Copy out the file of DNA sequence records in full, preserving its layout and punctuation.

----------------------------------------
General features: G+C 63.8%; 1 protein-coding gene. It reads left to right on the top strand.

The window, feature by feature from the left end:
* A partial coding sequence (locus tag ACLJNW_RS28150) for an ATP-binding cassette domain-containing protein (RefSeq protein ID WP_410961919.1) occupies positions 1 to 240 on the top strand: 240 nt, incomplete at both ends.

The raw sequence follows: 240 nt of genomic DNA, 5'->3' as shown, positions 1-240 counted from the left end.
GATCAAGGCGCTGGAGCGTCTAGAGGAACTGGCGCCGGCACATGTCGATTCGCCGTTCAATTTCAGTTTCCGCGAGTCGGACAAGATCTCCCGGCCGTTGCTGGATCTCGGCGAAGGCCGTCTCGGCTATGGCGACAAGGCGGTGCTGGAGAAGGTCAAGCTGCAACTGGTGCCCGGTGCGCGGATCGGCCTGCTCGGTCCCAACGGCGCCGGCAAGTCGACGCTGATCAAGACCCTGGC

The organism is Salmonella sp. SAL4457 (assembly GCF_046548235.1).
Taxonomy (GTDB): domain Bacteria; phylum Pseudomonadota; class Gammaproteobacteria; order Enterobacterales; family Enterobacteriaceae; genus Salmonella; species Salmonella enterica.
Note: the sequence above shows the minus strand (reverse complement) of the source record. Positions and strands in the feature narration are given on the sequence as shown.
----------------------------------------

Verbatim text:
General features: G+C 63.8%; 1 protein-coding gene. It reads left to right on the top strand.

The window, feature by feature from the left end:
* A partial coding sequence (locus tag ACLJNW_RS28150) for an ATP-binding cassette domain-containing protein (RefSeq protein ID WP_410961919.1) occupies positions 1 to 240 on the top strand: 240 nt, incomplete at both ends.

The raw sequence follows: 240 nt of genomic DNA, 5'->3' as shown, positions 1-240 counted from the left end.
GATCAAGGCGCTGGAGCGTCTAGAGGAACTGGCGCCGGCACATGTCGATTCGCCGTTCAATTTCAGTTTCCGCGAGTCGGACAAGATCTCCCGGCCGTTGCTGGATCTCGGCGAAGGCCGTCTCGGCTATGGCGACAAGGCGGTGCTGGAGAAGGTCAAGCTGCAACTGGTGCCCGGTGCGCGGATCGGCCTGCTCGGTCCCAACGGCGCCGGCAAGTCGACGCTGATCAAGACCCTGGC

The organism is Salmonella sp. SAL4457 (assembly GCF_046548235.1).
Taxonomy (GTDB): domain Bacteria; phylum Pseudomonadota; class Gammaproteobacteria; order Enterobacterales; family Enterobacteriaceae; genus Salmonella; species Salmonella enterica.
Note: the sequence above shows the minus strand (reverse complement) of the source record. Positions and strands in the feature narration are given on the sequence as shown.